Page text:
Weakness - Untrustworthy Third Pair: To be fair, this is a bit of a misnomer because Jordan Schmaltz and Carl Gunnarsson are not terrible. Their puck possession stats are far better either Nate Prosser and Christian Folin. Their respective +/- is 0 and -5, which again is pretty good for the bottom pair on a team that went through long stretches of trouble. However, looking at their TOI, it is clear that Yeo and his staff do not place as much trust in them as Boudreau does in his bottom pair. Schmaltz averaged 14:20 per game and Gunnarsson clocked in at 13:35 per game. For comparison, Marco Scandella plays 18:20 per game on average and Folin averages 14:56 per game. This means Yeo will have to lean on his top four much more than Boudreau, which will make the absence of Kevin Shattenkirk (traded to the Washington Capitals) all the more apparent. In the first round of the playoffs, Alex Pietrangelo, Jay Bouwmeester can probably handle the extra time, but Yeo won’t have the same flexibility with his matchups if his third pair can’t handle more than 14 minutes a night.
Strength - Jake Allen is on fire at the right time: Jake Allen has found his mojo in time to be rolling into the playoffs with some confidence. Although he actually experienced a slight downturn just as the season came to a close, he still finished with a five game rolling average 5v5 save percentage of 92.62. His teammates have expressed their confidence in him as well.
Weakness - Playoff performance has not matched up to regular season success: A strong regular season goaltender failing to find the same magic during the postseason should sound familiar to Wild fans as this describes both Jake Allen and Devan Dubnyk. Caveat this with the usual understanding that the playoffs are a small sample size and that anything can happen during a high stakes, seven game series, but Allen has not been very good in the second season. In eight starts, he has a record of 3-5 and a save percentage of 90.20. His mental fortitude was sorely tested this season, so the question is can he bounce back from adversity in time should the Wild manage to hang a bushel of goals on him?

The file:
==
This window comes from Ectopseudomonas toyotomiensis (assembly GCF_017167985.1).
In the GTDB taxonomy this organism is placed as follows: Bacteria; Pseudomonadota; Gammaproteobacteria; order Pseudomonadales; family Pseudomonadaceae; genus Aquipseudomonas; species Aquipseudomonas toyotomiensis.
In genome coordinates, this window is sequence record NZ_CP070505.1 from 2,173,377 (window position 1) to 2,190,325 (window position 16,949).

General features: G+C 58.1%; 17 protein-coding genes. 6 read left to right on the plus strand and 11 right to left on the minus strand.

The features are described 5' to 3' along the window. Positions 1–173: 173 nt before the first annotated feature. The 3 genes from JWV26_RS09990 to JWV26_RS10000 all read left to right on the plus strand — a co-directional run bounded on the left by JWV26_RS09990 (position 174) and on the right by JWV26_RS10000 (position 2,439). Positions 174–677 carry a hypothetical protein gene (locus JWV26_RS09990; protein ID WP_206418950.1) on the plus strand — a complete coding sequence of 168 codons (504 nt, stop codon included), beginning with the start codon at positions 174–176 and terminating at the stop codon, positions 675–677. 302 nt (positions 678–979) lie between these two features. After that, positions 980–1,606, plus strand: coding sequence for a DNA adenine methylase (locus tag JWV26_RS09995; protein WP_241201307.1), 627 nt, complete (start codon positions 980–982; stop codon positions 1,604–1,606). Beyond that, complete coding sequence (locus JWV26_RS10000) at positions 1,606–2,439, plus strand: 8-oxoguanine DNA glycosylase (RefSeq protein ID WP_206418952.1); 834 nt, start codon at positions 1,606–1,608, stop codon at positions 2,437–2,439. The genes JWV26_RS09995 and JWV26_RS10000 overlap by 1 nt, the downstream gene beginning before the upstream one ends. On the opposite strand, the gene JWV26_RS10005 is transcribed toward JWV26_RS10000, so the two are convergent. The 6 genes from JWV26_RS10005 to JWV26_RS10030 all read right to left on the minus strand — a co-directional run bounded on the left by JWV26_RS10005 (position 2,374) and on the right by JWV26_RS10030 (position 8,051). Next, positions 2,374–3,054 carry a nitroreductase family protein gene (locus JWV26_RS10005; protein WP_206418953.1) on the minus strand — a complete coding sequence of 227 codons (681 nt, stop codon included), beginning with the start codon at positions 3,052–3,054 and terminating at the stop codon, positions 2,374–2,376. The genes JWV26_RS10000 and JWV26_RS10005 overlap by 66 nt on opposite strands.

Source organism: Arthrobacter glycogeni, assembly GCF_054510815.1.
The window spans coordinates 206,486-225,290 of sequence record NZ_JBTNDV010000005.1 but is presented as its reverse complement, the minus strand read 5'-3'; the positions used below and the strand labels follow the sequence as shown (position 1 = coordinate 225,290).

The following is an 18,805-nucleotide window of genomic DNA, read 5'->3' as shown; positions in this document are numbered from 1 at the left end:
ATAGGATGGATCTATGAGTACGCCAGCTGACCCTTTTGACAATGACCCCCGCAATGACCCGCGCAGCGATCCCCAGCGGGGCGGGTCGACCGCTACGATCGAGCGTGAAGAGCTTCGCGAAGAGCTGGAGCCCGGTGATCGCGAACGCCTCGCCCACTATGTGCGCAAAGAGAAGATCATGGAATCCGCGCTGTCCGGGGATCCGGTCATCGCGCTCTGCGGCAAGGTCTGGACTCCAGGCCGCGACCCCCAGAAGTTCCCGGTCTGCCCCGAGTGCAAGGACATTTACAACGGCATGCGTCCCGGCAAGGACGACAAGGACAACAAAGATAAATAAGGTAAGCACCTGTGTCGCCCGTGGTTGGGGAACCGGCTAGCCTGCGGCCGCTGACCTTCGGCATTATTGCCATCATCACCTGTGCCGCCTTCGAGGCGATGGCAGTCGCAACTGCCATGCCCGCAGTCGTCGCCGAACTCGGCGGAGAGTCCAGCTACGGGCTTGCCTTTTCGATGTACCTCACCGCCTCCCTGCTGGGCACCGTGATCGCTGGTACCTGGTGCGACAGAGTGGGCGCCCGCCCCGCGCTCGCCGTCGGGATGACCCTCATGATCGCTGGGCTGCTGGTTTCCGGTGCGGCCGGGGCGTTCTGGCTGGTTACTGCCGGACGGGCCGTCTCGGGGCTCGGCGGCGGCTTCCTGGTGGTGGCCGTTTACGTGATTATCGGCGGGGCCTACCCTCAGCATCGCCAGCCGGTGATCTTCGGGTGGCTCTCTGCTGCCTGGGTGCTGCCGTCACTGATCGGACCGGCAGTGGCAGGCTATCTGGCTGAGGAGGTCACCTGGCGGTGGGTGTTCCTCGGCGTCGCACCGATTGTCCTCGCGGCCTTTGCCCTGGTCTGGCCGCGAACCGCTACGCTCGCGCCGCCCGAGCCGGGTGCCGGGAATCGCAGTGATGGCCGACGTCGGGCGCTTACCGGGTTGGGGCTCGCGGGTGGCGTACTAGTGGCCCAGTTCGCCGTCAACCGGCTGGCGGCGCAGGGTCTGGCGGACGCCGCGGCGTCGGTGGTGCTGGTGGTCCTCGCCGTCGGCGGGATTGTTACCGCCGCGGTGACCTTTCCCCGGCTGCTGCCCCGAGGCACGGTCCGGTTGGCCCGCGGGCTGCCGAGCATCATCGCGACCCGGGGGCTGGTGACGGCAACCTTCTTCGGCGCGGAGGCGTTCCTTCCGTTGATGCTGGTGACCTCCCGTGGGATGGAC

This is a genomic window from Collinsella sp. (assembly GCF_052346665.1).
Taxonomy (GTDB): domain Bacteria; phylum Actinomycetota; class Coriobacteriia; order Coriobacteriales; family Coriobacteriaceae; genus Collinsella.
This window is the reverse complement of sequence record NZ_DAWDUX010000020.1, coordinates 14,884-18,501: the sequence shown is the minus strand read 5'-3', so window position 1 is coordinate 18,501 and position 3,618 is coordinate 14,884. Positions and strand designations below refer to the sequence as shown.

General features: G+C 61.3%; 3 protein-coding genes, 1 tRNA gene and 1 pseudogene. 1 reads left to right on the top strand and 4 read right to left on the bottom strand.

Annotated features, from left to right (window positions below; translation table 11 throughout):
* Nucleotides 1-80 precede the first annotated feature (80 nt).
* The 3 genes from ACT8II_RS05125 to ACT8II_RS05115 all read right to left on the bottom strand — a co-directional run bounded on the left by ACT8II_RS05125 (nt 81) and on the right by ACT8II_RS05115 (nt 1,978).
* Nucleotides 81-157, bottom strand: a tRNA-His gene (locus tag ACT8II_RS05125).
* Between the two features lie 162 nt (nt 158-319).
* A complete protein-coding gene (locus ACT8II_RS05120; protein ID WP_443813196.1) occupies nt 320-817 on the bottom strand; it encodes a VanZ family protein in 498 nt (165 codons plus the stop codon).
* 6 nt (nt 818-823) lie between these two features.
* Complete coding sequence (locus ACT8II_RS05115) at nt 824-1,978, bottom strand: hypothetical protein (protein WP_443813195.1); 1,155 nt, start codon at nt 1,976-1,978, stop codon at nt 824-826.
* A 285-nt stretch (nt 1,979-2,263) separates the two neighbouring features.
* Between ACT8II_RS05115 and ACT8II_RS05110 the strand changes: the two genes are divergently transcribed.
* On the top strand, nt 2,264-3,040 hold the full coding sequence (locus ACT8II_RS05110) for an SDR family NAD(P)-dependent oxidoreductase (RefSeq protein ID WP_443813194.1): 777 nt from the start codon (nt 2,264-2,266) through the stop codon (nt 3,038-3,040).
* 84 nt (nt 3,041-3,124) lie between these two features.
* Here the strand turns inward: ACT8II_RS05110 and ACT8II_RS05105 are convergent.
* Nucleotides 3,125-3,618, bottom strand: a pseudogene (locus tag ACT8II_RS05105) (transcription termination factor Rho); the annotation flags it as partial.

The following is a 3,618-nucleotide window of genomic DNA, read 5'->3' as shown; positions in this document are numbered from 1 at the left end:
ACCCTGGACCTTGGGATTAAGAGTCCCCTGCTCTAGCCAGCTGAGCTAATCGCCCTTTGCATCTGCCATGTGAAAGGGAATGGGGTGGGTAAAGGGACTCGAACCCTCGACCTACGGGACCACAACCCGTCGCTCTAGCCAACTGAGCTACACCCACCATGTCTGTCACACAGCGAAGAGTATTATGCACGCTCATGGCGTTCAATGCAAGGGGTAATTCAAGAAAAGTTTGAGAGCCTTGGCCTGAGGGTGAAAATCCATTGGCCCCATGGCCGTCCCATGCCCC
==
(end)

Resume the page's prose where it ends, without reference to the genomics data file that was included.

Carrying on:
Strength - Mike Yeo is good at matchups: Head coach Mike Yeo is best known for his defensive structure, but another important factor of his coaching is his ability to pick shrewd match ups. In the 2014 playoffs, the Wild faced the Colorado Avalanche and rookie phenom Nathan McKinnon. McKinnon scored two goals and eight assists during the seven game series, but not one of them came in Minnesota where Yeo had last change. He has a knack for making life pretty difficult on the other team with his match up decisions.
Weakness - Inability to adjust on the fly: Mike Yeo has a good defensive structure, sets advantageous matchups, and maintains an even keel (excluding one stick breaking incident during a mid-slump practice) to recommend him as a coach. What will keep him from joining the ranks of the top tiers of NHL head coaches is his inability (thus far) to make adjustments in the middle of a game. As the coach for the Wild, he was loath to change his lineup, maddeningly stubborn about sticking to his veterans in times of need, even when younger players were clearly playing better those nights. If and when things go wrong for the Blues during the series, Yeo will maintain his composure and won’t give up on his team, but he won’t make the quick changes that are often necessary to adapt to his opponents.
All stats are courtesy of www.nhl.com and hockey.corsica.com.